Audio Presence in VR

Written by Marta Gospodarek (Olko) on November 18, 2018

Last week I participated in the evaluation of an omnidirectional speaker built by Parichat Songmuang – a master’s student in Music Technology. Listening to a recording of a cello through the speaker gave me the illusion that the musician was with me in the room. The experience was so realistic and inspiring that it made me think how it could change the audio reproduction systems of future VR.

“Presence”, which is often explained as “feeling of being there”, is one of the common measures used to describe the quality of a VR experience. This applies both to the visual and the audio layers of VR. A high-quality audio layer creates an illusion that the sound is truly in the room. Achieving this level of realism is difficult, and requires an appropriate sound reproduction system.

We experienced this when designing a VR theatrical experience – Holojam in Wonderland. Actors and audience members were in the same physical space wearing headsets. They could see each other as avatars in the virtual space, but could hear their real voices. There was a moment during the action when a character grew much bigger than the audience and his voice was played through the overhead speaker hanging from the ceiling.  Many people described that the most powerful moment of the whole experience was when the actor transformed back to his normal size and they could hear his real voice again. I think that this moment was so effective because they had an immediate comparison between the voice from the speaker and from the real person – the real voice was “present” with them.  They were convinced that the voice was truly coming from the person in front of them – in the virtual space.

This level of authenticity is very hard to achieve with 3D audio rendering on headphones (let alone any traditional stereo system). While binaural rendering software is constantly developing, it is still not perfect. There are so many subtleties in how we perceive sound in real environments that the technology is still far from being able to model all of the tiny characteristics of each factor. This is why I found it so powerful when listening to the omnidirectional speaker during Pari’s experiment. Traditional speakers project most of the sound energy in front of the speaker. Playing the voice through this kind of speaker does not make us believe that the person is with us in the room. The situation is different with the omnidirectional speaker – it projects the sound energy in all directions – creating a 3D sound source which is much more similar to the real source.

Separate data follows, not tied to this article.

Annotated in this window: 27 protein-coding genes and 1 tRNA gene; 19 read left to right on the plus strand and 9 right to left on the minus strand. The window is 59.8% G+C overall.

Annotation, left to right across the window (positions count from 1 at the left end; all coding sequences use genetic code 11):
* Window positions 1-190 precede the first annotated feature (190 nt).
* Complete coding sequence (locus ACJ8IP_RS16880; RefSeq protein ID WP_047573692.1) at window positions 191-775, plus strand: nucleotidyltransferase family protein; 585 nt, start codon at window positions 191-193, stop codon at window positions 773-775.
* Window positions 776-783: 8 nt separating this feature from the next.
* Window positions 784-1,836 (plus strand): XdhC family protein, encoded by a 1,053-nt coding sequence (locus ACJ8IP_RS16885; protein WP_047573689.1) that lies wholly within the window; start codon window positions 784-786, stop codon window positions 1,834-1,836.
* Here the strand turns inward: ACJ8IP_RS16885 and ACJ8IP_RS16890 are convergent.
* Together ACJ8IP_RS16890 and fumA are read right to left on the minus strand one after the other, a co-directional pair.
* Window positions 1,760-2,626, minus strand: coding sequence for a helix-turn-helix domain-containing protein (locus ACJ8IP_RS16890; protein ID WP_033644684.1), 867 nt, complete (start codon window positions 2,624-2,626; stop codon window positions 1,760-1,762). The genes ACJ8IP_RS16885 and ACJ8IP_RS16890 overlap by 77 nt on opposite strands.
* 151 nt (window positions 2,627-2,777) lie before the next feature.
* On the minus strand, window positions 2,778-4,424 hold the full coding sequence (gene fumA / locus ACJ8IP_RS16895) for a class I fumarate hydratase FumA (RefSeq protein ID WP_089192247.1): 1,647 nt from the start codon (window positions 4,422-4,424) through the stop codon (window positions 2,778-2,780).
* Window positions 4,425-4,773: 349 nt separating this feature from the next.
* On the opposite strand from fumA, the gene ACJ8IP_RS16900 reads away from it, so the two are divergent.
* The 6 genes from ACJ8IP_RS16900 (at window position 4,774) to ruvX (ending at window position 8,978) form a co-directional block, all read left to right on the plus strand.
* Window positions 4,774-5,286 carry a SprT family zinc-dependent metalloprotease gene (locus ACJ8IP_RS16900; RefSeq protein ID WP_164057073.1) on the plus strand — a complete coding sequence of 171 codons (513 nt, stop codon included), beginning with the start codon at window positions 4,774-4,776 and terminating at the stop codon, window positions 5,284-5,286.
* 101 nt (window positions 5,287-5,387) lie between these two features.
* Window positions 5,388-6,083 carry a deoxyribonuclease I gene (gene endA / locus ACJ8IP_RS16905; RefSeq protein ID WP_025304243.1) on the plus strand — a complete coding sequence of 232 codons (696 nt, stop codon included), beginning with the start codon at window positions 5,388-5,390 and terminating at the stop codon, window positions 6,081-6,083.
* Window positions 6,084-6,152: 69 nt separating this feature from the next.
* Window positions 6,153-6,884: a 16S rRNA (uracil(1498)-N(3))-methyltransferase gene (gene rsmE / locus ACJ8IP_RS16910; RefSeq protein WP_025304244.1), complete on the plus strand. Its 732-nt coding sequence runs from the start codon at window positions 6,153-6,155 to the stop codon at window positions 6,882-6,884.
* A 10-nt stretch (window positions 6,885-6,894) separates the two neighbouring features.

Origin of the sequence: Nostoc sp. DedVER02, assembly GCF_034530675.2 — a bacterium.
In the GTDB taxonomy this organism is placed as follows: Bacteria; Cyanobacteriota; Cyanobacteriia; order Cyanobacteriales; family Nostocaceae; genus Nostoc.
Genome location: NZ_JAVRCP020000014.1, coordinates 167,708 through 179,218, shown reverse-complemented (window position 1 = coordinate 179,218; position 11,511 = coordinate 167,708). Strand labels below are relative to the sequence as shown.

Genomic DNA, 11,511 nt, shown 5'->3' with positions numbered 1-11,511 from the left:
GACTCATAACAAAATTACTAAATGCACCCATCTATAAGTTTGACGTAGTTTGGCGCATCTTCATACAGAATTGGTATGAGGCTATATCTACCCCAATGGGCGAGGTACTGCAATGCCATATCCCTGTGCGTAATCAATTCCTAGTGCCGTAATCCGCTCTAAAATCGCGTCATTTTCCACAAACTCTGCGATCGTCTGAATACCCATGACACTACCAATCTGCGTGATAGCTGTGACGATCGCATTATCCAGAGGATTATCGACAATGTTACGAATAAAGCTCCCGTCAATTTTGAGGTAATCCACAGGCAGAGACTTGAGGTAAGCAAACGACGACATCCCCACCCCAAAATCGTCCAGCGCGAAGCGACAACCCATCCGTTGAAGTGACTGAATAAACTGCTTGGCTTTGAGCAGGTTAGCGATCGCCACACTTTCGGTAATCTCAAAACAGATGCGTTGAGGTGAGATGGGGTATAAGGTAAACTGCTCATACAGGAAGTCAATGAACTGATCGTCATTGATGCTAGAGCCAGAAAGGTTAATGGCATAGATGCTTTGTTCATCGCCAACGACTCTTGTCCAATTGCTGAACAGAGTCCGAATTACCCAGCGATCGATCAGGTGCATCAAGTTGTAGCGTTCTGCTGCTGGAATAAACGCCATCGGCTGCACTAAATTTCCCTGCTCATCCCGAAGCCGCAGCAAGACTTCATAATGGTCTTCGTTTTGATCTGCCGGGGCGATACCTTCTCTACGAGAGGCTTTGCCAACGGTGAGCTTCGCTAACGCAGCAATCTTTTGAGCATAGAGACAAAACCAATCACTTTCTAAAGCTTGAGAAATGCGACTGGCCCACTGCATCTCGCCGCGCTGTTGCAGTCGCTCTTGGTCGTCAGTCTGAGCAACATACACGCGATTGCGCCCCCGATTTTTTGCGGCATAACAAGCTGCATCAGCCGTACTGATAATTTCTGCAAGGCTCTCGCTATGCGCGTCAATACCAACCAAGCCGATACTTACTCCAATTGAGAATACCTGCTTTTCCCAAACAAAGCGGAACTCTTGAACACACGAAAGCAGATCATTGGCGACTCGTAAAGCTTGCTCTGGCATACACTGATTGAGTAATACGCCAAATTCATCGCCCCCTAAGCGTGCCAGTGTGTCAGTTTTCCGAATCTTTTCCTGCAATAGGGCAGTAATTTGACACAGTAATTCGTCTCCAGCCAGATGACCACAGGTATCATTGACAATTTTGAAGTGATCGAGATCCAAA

Now, imagine using this speaker in VR experiences – the speaker is placed in the space according to the position of a static object in VR. The audience could walk around and experience a very realistic sound without a real actor.  The speakers could also be mounted on robots which would move them through space according to the position of the visual object in VR. Complementing the system with environmental sounds coming through surround speakers and near-field speakers (mounted on headsets), we could create a very realistic scene with a sense of presence that would be hard to achieve with each of the systems separately.

 

Image: Omnidirectional speaker designed by Parichat Songmuang.

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